The number of Minnesota farms fell by 8 percent between 2007 and 2012, but the amount of cropland ­harvested here rose nicely and the value of the state’s crops soared.

The first statistic is a symptom partly of growing farm size. The last two developments are testimony to an agricultural renaissance fueled by high commodity prices.

“It’s fair to say the agricultural industry in Minnesota is still strong,” said Dan Lofthus, state statistician for the U.S. Department of Agriculture.

The USDA released the final ­version of its 2012 Census of Agriculture on Friday.

Minnesota had 74,542 farms in 2012, with an average farm size of 349 acres, up from 332 acres in 2007. The USDA considers the largest farms to be those of 2,000 acres or more. From 2007 to 2012, those farms were the only ones that grew in number in Minnesota: up 13.6 percent to 2,185.

While there were fewer farms in 2012, they were reaping more acres. Harvested cropland rose 3 percent over the five-year period. As prices for corn and soybeans rose, farmers had more incentive to plant more.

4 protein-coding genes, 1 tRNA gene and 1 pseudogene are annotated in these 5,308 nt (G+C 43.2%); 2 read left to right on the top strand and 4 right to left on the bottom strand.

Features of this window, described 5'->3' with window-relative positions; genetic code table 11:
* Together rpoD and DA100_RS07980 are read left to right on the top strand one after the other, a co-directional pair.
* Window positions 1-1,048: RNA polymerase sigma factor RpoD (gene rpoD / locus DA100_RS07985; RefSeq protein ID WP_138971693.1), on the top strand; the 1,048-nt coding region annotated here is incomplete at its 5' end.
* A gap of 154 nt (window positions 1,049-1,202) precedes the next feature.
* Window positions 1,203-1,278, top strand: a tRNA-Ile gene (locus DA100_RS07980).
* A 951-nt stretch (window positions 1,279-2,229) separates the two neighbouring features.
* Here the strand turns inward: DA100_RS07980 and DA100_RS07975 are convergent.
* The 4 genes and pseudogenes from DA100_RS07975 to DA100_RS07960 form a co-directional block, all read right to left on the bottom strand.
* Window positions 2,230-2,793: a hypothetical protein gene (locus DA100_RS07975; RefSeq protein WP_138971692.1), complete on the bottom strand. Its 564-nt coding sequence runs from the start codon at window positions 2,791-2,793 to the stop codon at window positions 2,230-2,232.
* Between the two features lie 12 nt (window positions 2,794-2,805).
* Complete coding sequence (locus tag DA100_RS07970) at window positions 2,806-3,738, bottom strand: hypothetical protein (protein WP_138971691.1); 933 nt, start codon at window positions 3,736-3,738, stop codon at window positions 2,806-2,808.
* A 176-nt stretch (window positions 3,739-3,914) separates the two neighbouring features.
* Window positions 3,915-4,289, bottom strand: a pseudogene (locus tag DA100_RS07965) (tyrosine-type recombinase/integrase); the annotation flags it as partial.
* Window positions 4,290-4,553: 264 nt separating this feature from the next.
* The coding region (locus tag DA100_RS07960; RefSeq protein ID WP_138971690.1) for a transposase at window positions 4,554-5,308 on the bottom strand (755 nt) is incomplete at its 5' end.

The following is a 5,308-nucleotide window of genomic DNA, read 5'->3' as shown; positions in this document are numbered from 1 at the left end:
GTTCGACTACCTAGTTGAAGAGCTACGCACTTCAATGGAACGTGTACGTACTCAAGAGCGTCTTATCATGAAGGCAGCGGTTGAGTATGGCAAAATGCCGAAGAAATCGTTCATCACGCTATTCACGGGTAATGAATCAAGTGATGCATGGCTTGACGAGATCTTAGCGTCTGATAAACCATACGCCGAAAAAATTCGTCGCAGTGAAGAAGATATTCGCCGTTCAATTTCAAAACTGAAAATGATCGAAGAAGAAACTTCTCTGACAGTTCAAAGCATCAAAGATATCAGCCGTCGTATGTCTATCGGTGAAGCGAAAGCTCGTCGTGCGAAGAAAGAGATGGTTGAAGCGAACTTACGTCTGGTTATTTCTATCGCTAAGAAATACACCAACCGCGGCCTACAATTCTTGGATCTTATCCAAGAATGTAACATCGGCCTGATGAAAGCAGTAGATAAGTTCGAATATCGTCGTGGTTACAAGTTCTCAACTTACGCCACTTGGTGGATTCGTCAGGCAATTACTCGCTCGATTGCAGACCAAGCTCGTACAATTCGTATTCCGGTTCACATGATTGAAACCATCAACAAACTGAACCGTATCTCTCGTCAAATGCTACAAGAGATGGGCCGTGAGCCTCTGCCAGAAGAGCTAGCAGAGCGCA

That led to happy economic news. The market value of Minnesota crops rose 61 percent from 2007 to 2012, while total production expenses rose 50 percent. The result was an increase in net farm cash income that ­averaged $94,345 per farm.

By acreage, Minnesota’s top farm regions are a cluster of counties in the northwest; Stearns County in the state’s center; and the adjacent counties of Renville and Redwood in the southwest.

Polk County in the northwest, which is big in soybeans, wheat and beets, is Minnesota’s largest county when measured by farmland with 1.1 million acres. Stearns County, which has a multiplicity of crops and is the state’s milk cow leader, is the largest by number with 3,501 farms.

Polk only ranked 8th in the number of farms, but the county skewed toward large operations. Todd County in central Minnesota is a hub of smaller operations, ranking fourth in number of farms, but only 23rd in farmland.